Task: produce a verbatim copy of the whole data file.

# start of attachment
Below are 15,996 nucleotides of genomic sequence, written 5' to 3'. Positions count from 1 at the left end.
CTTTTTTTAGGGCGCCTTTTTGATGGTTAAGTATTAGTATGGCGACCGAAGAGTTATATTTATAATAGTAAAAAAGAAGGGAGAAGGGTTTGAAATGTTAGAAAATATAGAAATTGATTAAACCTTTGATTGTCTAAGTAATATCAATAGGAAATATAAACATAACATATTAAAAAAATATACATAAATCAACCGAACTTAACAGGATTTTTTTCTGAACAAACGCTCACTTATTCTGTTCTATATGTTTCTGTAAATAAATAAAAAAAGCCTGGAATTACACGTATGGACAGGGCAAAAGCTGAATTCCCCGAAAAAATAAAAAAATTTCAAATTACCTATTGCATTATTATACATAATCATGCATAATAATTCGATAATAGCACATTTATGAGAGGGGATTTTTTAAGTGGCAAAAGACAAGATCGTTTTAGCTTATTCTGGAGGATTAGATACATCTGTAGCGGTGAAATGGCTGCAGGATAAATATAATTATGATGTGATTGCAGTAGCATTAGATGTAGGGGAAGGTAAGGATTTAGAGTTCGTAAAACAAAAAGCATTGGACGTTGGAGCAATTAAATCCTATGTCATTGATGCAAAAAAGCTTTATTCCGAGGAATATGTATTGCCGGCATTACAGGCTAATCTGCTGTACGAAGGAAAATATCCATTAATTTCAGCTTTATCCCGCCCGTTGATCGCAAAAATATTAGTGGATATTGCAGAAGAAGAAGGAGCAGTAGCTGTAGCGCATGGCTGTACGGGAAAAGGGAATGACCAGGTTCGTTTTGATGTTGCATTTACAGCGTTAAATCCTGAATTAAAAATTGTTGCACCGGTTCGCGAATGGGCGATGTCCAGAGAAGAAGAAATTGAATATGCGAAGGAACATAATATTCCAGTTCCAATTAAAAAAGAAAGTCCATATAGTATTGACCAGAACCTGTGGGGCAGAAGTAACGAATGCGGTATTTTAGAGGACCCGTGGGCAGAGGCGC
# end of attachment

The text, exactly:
Below are 15,996 nucleotides of genomic sequence, written 5' to 3'. Positions count from 1 at the left end.
CTTTTTTTAGGGCGCCTTTTTGATGGTTAAGTATTAGTATGGCGACCGAAGAGTTATATTTATAATAGTAAAAAAGAAGGGAGAAGGGTTTGAAATGTTAGAAAATATAGAAATTGATTAAACCTTTGATTGTCTAAGTAATATCAATAGGAAATATAAACATAACATATTAAAAAAATATACATAAATCAACCGAACTTAACAGGATTTTTTTCTGAACAAACGCTCACTTATTCTGTTCTATATGTTTCTGTAAATAAATAAAAAAAGCCTGGAATTACACGTATGGACAGGGCAAAAGCTGAATTCCCCGAAAAAATAAAAAAATTTCAAATTACCTATTGCATTATTATACATAATCATGCATAATAATTCGATAATAGCACATTTATGAGAGGGGATTTTTTAAGTGGCAAAAGACAAGATCGTTTTAGCTTATTCTGGAGGATTAGATACATCTGTAGCGGTGAAATGGCTGCAGGATAAATATAATTATGATGTGATTGCAGTAGCATTAGATGTAGGGGAAGGTAAGGATTTAGAGTTCGTAAAACAAAAAGCATTGGACGTTGGAGCAATTAAATCCTATGTCATTGATGCAAAAAAGCTTTATTCCGAGGAATATGTATTGCCGGCATTACAGGCTAATCTGCTGTACGAAGGAAAATATCCATTAATTTCAGCTTTATCCCGCCCGTTGATCGCAAAAATATTAGTGGATATTGCAGAAGAAGAAGGAGCAGTAGCTGTAGCGCATGGCTGTACGGGAAAAGGGAATGACCAGGTTCGTTTTGATGTTGCATTTACAGCGTTAAATCCTGAATTAAAAATTGTTGCACCGGTTCGCGAATGGGCGATGTCCAGAGAAGAAGAAATTGAATATGCGAAGGAACATAATATTCCAGTTCCAATTAAAAAAGAAAGTCCATATAGTATTGACCAGAACCTGTGGGGCAGAAGTAACGAATGCGGTATTTTAGAGGACCCGTGGGCAGAGGCGC